Beliefs and Perceptions
How Are Yours Working For You?
Beliefs and perceptions play a major role in your quest to age well. They shape who you are, affect your actions, and determine your quality of life. A belief is defined as a person’s habit of of trusting or having confidence in someone or something. A perception is defined as a person’s sensory experience of the world.
Beliefs are usually accepted as valid and they influence perceptions. Yet, just because things are viewed in a certain way doesn’t make them true.
Research has shown that your perception of the world is influenced by your expectations or “prior beliefs.” They help you understand what is happening in the present based on past experience.
Let me share a story.
Two people are walking down the street. Sofia has had dogs since she was a child, she knows how to be with them. She keeps treats in her pocket for any dog she meets on her walks. Antonio has been bitten by several dogs, he has an irrational fear of dogs that he cannot control and is constantly afraid of seeing them. Suddenly, Sonny, a golden retriever, trots toward them.
Sofia digs in her pocket for a treat and smiles. The dog runs toward her. Antonio starts to sweat. His eyes dilate, his heart beats faster, and his fists clench. The dog, sensing his fear, starts to growl.
If this dynamic continues to its conclusion, Antonio may get bit again, thereby fulfilling his expectations. His fear may become a self-fulfilling prophecy creating predictable and repetitive cycles of conflict in life.
Sofia sees Sonny as a good friend. Antonio sees him as a vicious threat. Both are observing the same dog at the same time, but they perceive the situation differently. The dog could be wagging his tail and have his tongue hanging out, but if Antonio believes that dogs are dangerous, then he will ignore information to the contrary and actually change his perception of the situation to reflect his belief system.
This story is a perfect example of how Sofia’s and Antonio’s beliefs influence their perception of reality. Perception, then, shapes conscious and unconscious reactions, which impacts a situation and create a predictable outcome. In other words, perceptions influence thoughts, feelings, and reactions to a situation which in turn influences the outcome.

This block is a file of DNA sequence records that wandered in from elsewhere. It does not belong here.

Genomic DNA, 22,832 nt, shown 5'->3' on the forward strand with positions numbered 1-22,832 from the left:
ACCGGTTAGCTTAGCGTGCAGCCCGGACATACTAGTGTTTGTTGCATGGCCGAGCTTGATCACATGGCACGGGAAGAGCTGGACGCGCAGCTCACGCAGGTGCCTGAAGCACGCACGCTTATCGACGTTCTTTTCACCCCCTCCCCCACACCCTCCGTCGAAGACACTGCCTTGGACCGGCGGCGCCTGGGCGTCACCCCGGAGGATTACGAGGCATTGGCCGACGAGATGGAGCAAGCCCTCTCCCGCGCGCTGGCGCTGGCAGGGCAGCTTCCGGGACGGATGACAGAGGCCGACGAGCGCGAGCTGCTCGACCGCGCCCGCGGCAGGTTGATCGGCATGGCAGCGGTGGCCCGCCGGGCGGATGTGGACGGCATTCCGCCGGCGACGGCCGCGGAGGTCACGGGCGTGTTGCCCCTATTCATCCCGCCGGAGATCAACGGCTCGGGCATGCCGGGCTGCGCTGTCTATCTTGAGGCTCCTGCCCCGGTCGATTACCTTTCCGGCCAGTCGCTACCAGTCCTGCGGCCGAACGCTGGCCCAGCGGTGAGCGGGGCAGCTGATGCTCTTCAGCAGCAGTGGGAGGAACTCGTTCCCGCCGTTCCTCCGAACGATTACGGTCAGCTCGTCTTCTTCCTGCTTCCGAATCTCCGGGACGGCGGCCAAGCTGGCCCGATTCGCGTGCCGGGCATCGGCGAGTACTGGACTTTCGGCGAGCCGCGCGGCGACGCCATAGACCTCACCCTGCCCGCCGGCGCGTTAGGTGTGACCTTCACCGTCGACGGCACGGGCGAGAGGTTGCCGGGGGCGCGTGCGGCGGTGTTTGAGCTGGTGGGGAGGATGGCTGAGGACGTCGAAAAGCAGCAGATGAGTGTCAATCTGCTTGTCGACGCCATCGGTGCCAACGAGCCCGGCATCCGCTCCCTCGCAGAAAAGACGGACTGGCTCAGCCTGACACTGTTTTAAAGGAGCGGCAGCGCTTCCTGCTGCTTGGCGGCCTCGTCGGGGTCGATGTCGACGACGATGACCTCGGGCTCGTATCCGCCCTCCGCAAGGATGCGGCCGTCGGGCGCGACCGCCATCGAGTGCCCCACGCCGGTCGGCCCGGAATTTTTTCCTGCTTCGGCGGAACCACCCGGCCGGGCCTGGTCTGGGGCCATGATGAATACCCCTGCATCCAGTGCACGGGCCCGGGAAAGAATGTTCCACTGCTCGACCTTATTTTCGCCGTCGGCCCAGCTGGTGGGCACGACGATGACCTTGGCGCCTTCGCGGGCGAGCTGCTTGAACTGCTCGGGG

A fun exercise is to list five to ten beliefs you currently have and ask yourself where they came from. When 80-year-old Rena did the exercise, she identified several old beliefs. One was that she couldn’t play the piano because 70 years ago, a music teacher said she couldn’t. So, she never tried, even though she loved music. Then she read an article that said beliefs could be changed.
As an experiment Rena challenged that old belief by thinking “maybe, the teacher was wrong.” This thought freed her to give it a try. She hired a piano teacher, rented a piano, and watched YouTube videos. Much to her surprise, she could play the piano and loved it.
Based on her success, she made a new list of beliefs, reviewed them daily for a few weeks, and internalized them. She was thrilled how much the new beliefs changed her life.
Perception refers to the way sensory information is organized, interpreted, and consciously experienced. Changing your perception is not easy; BUT, if you don’t like your life, there are things you can do.
The Psych Central website offers excellent tips for changing perception.
Your perceptions are your reality; they change and flicker constantly. Changing your thoughts and trying to go from negative to positive costs nothing. Visualizing happiness and where you would like to be in your life takes a few minutes a few times a day. Appreciating what you have that is good in your life only makes you feel better and opens your eyes to more good things.
How are beliefs and perceptions influencing your goal of aging well?
Remember Mahatma Gandi’s words of wisdom.